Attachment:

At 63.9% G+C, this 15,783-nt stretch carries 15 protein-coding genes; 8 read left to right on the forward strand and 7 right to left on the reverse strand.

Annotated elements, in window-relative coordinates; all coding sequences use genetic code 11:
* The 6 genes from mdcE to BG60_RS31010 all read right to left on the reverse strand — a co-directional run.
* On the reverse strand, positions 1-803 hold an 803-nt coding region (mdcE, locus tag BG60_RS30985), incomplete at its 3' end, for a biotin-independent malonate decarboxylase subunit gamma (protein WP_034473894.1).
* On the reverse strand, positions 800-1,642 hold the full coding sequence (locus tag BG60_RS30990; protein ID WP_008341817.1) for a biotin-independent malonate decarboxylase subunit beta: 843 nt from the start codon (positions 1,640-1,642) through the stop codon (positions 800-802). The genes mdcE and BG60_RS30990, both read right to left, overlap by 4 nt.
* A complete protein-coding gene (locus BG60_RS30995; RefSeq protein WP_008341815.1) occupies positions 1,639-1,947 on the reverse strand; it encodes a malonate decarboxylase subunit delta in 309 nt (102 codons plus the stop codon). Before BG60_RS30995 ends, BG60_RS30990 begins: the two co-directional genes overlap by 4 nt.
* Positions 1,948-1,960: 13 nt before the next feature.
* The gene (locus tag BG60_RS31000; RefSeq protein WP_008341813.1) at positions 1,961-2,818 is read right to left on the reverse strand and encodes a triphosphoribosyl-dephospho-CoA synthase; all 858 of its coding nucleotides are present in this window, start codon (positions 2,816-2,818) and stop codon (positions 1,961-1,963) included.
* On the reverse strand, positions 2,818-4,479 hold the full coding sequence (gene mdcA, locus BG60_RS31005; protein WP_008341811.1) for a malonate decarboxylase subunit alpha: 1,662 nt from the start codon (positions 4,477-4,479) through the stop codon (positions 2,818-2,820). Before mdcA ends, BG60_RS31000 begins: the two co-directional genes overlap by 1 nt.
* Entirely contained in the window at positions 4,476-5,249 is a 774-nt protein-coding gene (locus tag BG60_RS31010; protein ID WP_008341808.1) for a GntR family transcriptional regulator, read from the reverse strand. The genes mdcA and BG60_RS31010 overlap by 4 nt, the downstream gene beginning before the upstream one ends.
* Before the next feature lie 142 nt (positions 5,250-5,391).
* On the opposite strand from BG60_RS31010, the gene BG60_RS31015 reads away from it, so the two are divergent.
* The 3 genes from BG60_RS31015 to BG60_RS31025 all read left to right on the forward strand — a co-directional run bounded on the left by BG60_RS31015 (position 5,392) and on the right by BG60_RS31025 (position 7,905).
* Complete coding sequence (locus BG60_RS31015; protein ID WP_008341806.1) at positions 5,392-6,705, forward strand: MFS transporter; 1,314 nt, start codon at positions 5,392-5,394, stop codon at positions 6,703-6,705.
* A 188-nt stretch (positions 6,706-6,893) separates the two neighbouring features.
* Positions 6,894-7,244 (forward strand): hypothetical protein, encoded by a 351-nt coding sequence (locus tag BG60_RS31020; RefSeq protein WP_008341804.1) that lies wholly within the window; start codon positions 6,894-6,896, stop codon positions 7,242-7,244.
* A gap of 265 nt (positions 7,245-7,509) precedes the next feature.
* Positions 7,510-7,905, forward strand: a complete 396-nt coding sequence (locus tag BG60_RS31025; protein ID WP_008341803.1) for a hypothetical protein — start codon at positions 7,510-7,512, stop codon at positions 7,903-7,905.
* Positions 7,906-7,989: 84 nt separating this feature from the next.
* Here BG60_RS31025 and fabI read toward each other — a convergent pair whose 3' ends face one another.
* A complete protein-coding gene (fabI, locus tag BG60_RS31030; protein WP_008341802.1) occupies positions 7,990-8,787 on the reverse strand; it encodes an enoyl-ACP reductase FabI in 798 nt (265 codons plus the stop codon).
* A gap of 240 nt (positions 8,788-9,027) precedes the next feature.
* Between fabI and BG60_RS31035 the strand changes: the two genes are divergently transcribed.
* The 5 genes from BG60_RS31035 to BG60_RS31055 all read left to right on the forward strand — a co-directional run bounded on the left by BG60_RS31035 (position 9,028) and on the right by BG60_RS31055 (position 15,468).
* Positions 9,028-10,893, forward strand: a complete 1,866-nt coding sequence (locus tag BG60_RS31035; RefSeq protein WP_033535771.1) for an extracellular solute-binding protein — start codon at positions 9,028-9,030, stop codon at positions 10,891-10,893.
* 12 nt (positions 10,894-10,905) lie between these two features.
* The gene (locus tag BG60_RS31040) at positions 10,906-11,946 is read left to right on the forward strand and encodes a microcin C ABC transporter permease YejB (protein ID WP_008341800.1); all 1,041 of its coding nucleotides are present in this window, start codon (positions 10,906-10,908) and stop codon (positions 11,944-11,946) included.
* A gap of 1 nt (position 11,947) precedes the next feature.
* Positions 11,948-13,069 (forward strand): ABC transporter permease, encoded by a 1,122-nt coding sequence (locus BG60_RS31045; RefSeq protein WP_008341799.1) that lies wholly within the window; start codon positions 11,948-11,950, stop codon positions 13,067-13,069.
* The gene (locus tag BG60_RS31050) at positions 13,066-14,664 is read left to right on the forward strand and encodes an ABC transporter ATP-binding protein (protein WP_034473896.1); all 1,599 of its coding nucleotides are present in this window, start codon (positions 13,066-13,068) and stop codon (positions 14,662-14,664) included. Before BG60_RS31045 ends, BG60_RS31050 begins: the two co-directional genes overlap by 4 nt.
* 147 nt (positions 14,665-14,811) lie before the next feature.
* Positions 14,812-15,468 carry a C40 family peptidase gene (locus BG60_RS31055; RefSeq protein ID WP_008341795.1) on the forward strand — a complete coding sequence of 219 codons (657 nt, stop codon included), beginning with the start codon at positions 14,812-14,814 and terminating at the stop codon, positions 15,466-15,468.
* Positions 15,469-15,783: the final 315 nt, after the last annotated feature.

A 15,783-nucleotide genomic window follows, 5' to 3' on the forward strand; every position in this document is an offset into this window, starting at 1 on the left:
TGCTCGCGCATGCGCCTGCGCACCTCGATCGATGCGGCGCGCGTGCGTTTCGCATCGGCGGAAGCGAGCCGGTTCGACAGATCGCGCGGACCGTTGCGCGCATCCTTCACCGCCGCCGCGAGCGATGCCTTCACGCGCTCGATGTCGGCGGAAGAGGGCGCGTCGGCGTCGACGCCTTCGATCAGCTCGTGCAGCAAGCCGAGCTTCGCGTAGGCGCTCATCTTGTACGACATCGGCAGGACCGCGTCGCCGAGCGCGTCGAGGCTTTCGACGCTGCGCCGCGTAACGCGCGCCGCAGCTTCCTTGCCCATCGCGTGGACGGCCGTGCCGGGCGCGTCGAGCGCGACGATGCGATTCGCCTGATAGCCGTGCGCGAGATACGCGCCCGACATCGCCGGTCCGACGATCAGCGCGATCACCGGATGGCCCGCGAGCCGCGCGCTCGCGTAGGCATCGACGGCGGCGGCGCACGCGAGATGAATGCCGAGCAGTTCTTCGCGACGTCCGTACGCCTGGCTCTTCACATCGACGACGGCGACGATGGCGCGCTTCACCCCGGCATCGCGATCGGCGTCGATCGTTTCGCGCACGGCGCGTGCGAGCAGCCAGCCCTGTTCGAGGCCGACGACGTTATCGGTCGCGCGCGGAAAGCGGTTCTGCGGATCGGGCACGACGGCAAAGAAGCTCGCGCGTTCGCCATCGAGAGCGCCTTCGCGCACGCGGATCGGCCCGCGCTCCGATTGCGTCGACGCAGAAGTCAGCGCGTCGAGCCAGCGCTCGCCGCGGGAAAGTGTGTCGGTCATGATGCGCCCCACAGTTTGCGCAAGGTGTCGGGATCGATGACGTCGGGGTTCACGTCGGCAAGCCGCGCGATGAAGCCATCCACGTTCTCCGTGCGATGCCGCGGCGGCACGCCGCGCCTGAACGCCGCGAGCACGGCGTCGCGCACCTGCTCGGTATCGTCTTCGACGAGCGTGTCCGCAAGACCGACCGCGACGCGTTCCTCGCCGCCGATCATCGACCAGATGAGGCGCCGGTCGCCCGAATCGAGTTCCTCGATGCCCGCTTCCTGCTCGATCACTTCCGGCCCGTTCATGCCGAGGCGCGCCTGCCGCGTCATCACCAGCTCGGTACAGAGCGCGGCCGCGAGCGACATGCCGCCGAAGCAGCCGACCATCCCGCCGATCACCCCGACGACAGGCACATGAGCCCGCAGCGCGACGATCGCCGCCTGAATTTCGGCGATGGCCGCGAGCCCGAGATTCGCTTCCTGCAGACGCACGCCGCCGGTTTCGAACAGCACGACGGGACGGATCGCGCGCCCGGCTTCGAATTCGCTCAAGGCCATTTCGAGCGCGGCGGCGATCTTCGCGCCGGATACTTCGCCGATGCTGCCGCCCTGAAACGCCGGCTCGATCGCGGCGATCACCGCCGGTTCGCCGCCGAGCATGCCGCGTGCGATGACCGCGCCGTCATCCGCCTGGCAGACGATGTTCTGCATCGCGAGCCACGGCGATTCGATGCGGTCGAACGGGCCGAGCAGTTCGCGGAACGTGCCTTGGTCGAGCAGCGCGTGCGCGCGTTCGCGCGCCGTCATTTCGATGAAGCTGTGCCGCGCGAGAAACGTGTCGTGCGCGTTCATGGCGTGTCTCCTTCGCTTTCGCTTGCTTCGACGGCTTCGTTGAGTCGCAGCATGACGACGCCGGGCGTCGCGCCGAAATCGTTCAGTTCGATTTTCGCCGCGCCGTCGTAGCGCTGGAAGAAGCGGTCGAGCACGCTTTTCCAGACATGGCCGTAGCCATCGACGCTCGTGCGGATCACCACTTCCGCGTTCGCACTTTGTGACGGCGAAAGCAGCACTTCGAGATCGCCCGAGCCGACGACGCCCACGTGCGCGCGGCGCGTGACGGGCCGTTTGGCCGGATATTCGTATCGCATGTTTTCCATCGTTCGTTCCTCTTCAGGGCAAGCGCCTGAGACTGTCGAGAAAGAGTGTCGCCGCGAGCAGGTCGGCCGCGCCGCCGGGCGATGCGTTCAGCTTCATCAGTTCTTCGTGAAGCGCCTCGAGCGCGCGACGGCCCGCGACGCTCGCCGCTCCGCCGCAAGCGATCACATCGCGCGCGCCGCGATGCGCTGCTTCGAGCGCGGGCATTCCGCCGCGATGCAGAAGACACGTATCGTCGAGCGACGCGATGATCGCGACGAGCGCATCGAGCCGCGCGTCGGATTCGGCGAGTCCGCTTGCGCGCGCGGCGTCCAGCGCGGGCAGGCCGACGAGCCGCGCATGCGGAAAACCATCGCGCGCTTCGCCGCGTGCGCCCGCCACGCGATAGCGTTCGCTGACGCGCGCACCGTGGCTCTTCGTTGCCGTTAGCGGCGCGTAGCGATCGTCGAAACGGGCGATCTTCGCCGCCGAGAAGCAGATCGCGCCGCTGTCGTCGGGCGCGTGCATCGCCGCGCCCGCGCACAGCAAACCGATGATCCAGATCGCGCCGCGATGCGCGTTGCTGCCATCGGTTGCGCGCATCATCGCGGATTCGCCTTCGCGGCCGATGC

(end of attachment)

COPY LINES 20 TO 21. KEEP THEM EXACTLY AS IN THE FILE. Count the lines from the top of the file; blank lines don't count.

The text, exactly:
* Here BG60_RS31025 and fabI read toward each other — a convergent pair whose 3' ends face one another.
* A complete protein-coding gene (fabI, locus tag BG60_RS31030; protein WP_008341802.1) occupies positions 7,990-8,787 on the reverse strand; it encodes an enoyl-ACP reductase FabI in 798 nt (265 codons plus the stop codon).